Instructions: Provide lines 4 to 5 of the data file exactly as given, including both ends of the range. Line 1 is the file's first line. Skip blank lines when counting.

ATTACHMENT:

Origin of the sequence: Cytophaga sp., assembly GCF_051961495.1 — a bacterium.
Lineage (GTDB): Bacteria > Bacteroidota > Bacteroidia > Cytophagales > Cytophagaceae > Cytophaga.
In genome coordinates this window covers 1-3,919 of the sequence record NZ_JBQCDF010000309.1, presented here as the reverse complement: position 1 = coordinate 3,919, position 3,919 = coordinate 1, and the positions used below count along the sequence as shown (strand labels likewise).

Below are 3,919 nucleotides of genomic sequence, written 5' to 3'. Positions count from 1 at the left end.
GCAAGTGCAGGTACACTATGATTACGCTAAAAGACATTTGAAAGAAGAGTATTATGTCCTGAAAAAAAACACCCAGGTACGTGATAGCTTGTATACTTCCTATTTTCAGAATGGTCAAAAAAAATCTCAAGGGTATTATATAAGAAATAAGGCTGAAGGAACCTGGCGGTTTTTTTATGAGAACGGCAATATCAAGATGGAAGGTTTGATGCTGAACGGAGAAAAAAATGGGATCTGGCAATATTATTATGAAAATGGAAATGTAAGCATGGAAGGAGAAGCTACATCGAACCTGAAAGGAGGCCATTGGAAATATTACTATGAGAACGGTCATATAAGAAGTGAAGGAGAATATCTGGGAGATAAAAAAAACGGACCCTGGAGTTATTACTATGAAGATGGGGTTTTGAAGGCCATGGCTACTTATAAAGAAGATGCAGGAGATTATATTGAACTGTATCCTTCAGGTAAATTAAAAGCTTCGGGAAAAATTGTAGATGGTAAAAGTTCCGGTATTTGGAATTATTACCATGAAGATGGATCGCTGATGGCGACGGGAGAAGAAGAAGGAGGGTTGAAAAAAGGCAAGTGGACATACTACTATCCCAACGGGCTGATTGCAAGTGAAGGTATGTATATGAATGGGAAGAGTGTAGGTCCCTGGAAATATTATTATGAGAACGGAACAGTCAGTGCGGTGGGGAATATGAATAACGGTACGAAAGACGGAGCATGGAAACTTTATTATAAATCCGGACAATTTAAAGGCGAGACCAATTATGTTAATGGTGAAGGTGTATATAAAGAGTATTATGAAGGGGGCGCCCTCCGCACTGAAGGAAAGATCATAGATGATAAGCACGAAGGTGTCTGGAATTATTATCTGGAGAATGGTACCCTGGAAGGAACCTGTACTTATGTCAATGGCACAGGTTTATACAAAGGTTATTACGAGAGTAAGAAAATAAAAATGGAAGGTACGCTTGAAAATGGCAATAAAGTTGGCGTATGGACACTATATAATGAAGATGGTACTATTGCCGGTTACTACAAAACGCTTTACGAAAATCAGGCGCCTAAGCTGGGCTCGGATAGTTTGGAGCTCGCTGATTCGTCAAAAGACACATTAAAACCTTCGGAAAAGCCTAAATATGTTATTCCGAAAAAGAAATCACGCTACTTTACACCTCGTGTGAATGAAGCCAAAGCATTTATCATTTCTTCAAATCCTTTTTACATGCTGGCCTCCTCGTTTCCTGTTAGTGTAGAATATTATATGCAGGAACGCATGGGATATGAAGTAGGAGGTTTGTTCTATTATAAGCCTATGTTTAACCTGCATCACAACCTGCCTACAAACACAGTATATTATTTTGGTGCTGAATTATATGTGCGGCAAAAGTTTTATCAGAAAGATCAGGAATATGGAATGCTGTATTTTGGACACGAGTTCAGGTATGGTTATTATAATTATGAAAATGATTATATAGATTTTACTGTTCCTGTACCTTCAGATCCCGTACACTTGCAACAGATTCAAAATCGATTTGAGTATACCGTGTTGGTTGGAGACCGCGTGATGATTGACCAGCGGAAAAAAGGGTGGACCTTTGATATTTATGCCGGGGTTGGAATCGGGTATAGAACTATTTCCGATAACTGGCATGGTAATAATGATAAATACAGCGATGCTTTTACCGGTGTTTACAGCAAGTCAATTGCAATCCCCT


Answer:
Below are 3,919 nucleotides of genomic sequence, written 5' to 3'. Positions count from 1 at the left end.
GCAAGTGCAGGTACACTATGATTACGCTAAAAGACATTTGAAAGAAGAGTATTATGTCCTGAAAAAAAACACCCAGGTACGTGATAGCTTGTATACTTCCTATTTTCAGAATGGTCAAAAAAAATCTCAAGGGTATTATATAAGAAATAAGGCTGAAGGAACCTGGCGGTTTTTTTATGAGAACGGCAATATCAAGATGGAAGGTTTGATGCTGAACGGAGAAAAAAATGGGATCTGGCAATATTATTATGAAAATGGAAATGTAAGCATGGAAGGAGAAGCTACATCGAACCTGAAAGGAGGCCATTGGAAATATTACTATGAGAACGGTCATATAAGAAGTGAAGGAGAATATCTGGGAGATAAAAAAAACGGACCCTGGAGTTATTACTATGAAGATGGGGTTTTGAAGGCCATGGCTACTTATAAAGAAGATGCAGGAGATTATATTGAACTGTATCCTTCAGGTAAATTAAAAGCTTCGGGAAAAATTGTAGATGGTAAAAGTTCCGGTATTTGGAATTATTACCATGAAGATGGATCGCTGATGGCGACGGGAGAAGAAGAAGGAGGGTTGAAAAAAGGCAAGTGGACATACTACTATCCCAACGGGCTGATTGCAAGTGAAGGTATGTATATGAATGGGAAGAGTGTAGGTCCCTGGAAATATTATTATGAGAACGGAACAGTCAGTGCGGTGGGGAATATGAATAACGGTACGAAAGACGGAGCATGGAAACTTTATTATAAATCCGGACAATTTAAAGGCGAGACCAATTATGTTAATGGTGAAGGTGTATATAAAGAGTATTATGAAGGGGGCGCCCTCCGCACTGAAGGAAAGATCATAGATGATAAGCACGAAGGTGTCTGGAATTATTATCTGGAGAATGGTACCCTGGAAGGAACCTGTACTTATGTCAATGGCACAGGTTTATACAAAGGTTATTACGAGAGTAAGAAAATAAAAATGGAAGGTACGCTTGAAAATGGCAATAAAGTTGGCGTATGGACACTATATAATGAAGATGGTACTATTGCCGGTTACTACAAAACGCTTTACGAAAATCAGGCGCCTAAGCTGGGCTCGGATAGTTTGGAGCTCGCTGATTCGTCAAAAGACACATTAAAACCTTCGGAAAAGCCTAAATATGTTATTCCGAAAAAGAAATCACGCTACTTTACACCTCGTGTGAATGAAGCCAAAGCATTTATCATTTCTTCAAATCCTTTTTACATGCTGGCCTCCTCGTTTCCTGTTAGTGTAGAATATTATATGCAGGAACGCATGGGATATGAAGTAGGAGGTTTGTTCTATTATAAGCCTATGTTTAACCTGCATCACAACCTGCCTACAAACACAGTATATTATTTTGGTGCTGAATTATATGTGCGGCAAAAGTTTTATCAGAAAGATCAGGAATATGGAATGCTGTATTTTGGACACGAGTTCAGGTATGGTTATTATAATTATGAAAATGATTATATAGATTTTACTGTTCCTGTACCTTCAGATCCCGTACACTTGCAACAGATTCAAAATCGATTTGAGTATACCGTGTTGGTTGGAGACCGCGTGATGATTGACCAGCGGAAAAAAGGGTGGACCTTTGATATTTATGCCGGGGTTGGAATCGGGTATAGAACTATTTCCGATAACTGGCATGGTAATAATGATAAATACAGCGATGCTTTTACCGGTGTTTACAGCAAGTCAATTGCAATCCCCT